Remember those old-fashioned, sentimental movies about life in an Irish village (John Ford's The Quiet Man comes immediately to mind), where the gabby, kind-hearted Roman Catholic priest — usually played by Barry Fitzgerald or Arthur Shields — would bumble around getting into everybody's business, but nonetheless prove that he always knew best? Well, you can forget about all that.
John Michael McDonagh's Calvary begins with Father James Lavelle (Brendan Gleeson, in top form) in the confessional with an unknown man who is there not to confess but to condemn. In a wavering voice, the man quickly recounts a graphic list of sex crimes committed against him by priests, then issues a threat to the astonished clergyman: "I'm going to kill you." It puts a peculiar spin on the father's day, to say the least. But that's only the opening shot in McDonagh's exceptionally well-written and bracingly acted drama — a story as black as the priest's cassock. As Lavelle makes the rounds of his tiny community in County Sligo, it's obvious that nearly all his parishioners harbor at least a simmering contempt for him, and in one case, a murderous hatred.
Michael Fitzgerald (Dylan Moran), a supercilious country squire who drinks too much, despises the priest almost as much as he does himself. Jack Brennan, the butcher (Chris O'Dowd) is upset that his wife Veronica (Orla O'Rourke) is openly having a sexual fling with the town's African auto mechanic, Simon (Isaach De Bankolé) — naturally, they all take out their frustrations on Lavelle. Inspector Stanton of the local police (Gary Lydon) and his wisecracking leather-boy sidekick Leo (Owen Sharpe) ridicule him as well. Dr. Frank Harte (Aidan Gillen), the atheist at the hospital morgue, and Brendan Lynch the bartender (Pat Shortt) also merrily contribute to the surly hostility. Up and down the line, McDonagh's dialogue crackles with misgivings. Seems people expect the worst of priests nowadays, and the circumspect Lavelle has to suffer for the sins of his churchly brothers, even though he seemingly wouldn't harm a fly. Meanwhile the prissy bishop (David McSavage), munching tea biscuits in his mansion, doesn't want to know about the murder threat, or anything else.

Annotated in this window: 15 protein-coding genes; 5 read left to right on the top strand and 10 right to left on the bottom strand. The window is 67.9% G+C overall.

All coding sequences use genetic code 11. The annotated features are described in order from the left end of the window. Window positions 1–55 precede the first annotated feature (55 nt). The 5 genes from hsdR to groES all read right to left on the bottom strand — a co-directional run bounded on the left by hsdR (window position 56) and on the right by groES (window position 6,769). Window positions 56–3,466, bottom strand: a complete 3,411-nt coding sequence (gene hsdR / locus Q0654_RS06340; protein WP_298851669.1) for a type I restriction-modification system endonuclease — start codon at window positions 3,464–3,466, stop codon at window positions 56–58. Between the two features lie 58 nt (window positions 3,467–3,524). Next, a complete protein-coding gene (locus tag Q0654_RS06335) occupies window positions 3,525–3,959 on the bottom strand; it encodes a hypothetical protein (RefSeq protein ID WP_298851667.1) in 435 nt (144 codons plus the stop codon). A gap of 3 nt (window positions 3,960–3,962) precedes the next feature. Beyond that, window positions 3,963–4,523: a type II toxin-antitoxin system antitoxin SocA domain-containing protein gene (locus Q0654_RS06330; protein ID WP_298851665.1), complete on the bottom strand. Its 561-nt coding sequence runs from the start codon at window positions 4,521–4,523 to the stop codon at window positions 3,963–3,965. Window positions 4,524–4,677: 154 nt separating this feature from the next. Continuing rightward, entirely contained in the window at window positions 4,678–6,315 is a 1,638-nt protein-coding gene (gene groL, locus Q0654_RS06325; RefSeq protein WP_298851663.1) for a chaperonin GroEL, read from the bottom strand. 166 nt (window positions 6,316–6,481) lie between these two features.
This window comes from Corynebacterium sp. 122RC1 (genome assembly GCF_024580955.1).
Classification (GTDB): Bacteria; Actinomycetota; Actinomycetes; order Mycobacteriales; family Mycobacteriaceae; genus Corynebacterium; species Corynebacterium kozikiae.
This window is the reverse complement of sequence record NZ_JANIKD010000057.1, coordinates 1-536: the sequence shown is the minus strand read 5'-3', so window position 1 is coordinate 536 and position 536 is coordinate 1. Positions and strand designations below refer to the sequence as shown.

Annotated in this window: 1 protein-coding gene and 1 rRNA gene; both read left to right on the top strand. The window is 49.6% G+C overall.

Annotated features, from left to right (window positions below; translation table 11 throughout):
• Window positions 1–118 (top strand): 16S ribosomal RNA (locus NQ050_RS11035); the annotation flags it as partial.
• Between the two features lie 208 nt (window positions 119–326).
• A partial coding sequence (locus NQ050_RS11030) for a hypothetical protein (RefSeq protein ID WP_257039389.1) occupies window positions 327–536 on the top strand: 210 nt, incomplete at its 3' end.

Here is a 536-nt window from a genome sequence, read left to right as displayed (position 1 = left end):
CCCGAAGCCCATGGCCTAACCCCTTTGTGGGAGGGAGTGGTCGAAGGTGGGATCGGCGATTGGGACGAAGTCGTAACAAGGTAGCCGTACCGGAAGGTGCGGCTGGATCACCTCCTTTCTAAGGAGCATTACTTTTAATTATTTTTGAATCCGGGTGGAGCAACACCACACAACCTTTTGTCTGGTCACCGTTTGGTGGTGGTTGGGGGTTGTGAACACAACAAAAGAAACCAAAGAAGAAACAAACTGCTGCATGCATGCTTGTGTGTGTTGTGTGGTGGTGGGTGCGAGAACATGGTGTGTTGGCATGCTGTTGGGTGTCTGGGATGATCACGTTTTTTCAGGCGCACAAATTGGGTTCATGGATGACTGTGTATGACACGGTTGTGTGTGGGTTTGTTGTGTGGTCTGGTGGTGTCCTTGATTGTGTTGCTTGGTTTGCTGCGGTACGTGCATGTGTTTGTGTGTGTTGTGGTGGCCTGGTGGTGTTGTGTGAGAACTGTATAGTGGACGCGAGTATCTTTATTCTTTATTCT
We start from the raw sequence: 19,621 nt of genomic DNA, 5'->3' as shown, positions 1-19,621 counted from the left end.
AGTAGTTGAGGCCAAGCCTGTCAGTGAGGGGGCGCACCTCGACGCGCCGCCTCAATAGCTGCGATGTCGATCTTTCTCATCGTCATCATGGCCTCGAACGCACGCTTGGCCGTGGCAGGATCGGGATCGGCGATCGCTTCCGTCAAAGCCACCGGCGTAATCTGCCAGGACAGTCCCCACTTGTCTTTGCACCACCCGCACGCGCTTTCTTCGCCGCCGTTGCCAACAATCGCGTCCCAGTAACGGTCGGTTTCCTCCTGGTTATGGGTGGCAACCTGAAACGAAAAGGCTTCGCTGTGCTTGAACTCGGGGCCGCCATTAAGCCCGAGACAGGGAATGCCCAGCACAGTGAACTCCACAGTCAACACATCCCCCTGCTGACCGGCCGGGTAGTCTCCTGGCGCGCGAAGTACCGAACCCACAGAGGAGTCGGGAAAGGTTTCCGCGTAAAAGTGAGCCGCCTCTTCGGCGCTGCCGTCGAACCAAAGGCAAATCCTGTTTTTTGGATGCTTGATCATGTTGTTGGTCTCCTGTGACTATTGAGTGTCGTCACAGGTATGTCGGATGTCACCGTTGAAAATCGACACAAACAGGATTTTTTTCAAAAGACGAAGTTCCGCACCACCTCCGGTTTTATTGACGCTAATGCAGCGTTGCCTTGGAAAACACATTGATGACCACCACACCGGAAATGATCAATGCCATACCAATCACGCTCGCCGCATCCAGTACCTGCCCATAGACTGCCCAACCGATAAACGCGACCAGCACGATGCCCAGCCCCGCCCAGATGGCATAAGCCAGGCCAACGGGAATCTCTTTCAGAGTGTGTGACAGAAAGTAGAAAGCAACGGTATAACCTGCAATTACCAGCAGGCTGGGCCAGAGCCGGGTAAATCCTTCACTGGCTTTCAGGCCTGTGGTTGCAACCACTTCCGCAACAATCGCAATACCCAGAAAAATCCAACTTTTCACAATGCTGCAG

Virtually the only character who doesn't have it in for Lavelle is his visiting red-haired daughter Fiona (Kelly Reilly). The daughter of a priest? Fiona was born to Lavelle and his late wife some years before he entered the priesthood, and now she's practically his sole source of human warmth — along with a nameless old writer who lives in a shack (M. Emmet Walsh), to whom the charitable father brings groceries and whiskey. As the villagers heap abuse on Lavelle, we can't help thinking back to some of the burly Gleeson's previous roles in such films as In Bruges, The General, Gangs of New York, and McDonagh's 2011 police comedy The Guard. In those movies, anyone who looked cross-eyed at a Gleeson character would get his nose broken — but Father Lavelle is a different breed, in a different time.
Writer-director John Michael McDonagh shares a number of tics, mannerisms, and spasms of bloodlust with his playwright-filmmaker brother Martin. Their points of view rely on violence, misanthropy, and sardonic humor to sketch in the details of their characters' lives. Father Lavelle is probably the sharpest character either of the McDonaghs has created — a strong, steadfast man who struggles mightily to hold his temper against a sea of temptations. He turns the other cheek. The title, Calvary, is enough to remind the religiously inclined that Lavelle's restraint and basic gentleness bear a relation to the sufferings of Jesus Christ. But for those of us who confine our metaphors to the 21st century, the ordeals of Lavelle are an object lesson in humility. Tough as it is, Calvary is food for the soul.